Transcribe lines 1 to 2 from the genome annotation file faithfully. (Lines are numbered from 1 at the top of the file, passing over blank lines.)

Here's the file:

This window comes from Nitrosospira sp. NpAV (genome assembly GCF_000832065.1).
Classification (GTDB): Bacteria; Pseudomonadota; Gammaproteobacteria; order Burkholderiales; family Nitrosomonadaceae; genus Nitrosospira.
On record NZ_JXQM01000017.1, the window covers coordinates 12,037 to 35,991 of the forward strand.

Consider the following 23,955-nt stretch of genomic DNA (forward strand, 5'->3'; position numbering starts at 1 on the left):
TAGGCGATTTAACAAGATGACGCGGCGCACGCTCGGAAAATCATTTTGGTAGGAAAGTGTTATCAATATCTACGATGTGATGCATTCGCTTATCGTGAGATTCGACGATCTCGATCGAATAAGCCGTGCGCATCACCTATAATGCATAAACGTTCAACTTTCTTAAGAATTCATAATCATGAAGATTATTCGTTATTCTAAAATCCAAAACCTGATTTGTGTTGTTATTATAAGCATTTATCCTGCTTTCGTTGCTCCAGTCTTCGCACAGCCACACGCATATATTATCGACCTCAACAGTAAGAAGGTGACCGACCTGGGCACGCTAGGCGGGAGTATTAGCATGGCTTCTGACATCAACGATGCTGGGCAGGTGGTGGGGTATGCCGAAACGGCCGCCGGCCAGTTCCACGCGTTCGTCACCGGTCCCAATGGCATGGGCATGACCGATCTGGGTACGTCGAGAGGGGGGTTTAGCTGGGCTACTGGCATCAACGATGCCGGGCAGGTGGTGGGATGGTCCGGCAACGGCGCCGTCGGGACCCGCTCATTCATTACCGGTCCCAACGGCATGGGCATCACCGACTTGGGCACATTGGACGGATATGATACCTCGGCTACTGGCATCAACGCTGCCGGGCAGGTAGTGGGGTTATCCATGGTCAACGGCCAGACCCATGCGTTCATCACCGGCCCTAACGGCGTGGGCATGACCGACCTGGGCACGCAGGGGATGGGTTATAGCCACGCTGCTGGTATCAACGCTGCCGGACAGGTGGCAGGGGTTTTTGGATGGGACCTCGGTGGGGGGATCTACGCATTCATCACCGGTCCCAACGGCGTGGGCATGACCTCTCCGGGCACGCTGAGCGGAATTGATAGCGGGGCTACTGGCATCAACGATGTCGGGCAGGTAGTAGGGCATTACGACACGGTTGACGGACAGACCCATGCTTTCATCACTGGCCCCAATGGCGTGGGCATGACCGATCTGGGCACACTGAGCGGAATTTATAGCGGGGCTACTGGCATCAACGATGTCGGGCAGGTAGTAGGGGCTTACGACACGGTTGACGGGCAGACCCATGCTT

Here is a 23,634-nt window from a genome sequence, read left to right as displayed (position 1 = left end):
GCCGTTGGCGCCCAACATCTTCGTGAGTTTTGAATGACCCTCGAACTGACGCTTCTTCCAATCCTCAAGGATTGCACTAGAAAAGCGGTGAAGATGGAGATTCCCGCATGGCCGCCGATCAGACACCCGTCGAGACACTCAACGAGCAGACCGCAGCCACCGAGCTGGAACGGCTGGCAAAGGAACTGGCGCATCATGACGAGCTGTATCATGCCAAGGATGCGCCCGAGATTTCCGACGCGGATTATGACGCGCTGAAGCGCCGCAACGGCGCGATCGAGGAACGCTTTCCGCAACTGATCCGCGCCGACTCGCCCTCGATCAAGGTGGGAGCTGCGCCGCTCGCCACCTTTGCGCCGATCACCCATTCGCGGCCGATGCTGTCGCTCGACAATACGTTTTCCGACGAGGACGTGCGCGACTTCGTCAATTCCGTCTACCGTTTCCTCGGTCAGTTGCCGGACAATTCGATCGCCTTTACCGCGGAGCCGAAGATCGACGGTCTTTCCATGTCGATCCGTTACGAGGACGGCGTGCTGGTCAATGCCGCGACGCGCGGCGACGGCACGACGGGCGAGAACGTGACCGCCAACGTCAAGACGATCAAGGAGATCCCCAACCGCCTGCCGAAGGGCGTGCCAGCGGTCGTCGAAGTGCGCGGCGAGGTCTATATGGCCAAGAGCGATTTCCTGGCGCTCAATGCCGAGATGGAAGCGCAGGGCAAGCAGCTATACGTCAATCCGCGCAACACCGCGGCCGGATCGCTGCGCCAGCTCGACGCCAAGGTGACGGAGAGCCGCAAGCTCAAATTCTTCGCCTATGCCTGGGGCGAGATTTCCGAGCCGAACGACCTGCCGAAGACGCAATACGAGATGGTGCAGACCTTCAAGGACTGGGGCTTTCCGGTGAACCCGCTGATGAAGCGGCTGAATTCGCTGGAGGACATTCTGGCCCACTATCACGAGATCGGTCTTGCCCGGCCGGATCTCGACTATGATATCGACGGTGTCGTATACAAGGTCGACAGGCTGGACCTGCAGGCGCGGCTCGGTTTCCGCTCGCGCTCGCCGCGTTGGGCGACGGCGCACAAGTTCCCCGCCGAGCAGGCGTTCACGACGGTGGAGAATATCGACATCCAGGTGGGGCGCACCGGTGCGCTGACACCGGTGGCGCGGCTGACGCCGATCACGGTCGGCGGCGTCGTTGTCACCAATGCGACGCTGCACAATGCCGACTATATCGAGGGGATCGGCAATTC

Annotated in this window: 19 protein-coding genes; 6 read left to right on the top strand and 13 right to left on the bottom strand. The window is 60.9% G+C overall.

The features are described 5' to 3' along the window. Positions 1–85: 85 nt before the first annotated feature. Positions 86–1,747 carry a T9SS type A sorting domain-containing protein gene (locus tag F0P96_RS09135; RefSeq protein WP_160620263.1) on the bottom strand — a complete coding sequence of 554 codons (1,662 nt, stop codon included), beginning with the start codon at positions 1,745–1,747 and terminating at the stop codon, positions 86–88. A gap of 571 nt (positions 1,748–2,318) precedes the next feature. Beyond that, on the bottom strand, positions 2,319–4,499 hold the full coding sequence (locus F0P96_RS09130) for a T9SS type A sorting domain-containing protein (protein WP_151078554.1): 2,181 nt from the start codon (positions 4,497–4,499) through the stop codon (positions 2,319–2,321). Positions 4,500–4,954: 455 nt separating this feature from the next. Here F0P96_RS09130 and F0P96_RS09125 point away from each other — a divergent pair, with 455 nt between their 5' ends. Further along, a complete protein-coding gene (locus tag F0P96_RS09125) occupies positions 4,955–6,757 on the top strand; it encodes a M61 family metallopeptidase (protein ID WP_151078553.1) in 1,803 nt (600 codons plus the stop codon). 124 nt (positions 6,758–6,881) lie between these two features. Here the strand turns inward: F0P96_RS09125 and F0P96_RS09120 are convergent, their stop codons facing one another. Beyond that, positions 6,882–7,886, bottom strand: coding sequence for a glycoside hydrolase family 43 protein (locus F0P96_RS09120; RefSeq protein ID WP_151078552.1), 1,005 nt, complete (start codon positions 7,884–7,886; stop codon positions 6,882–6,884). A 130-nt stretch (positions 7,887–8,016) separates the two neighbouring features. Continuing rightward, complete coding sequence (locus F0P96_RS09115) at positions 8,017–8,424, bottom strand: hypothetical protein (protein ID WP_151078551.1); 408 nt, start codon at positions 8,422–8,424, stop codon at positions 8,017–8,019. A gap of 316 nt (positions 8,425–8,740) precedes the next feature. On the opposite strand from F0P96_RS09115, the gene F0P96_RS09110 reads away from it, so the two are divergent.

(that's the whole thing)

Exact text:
This window comes from Nitrosospira sp. NpAV (genome assembly GCF_000832065.1).
Classification (GTDB): Bacteria; Pseudomonadota; Gammaproteobacteria; order Burkholderiales; family Nitrosomonadaceae; genus Nitrosospira.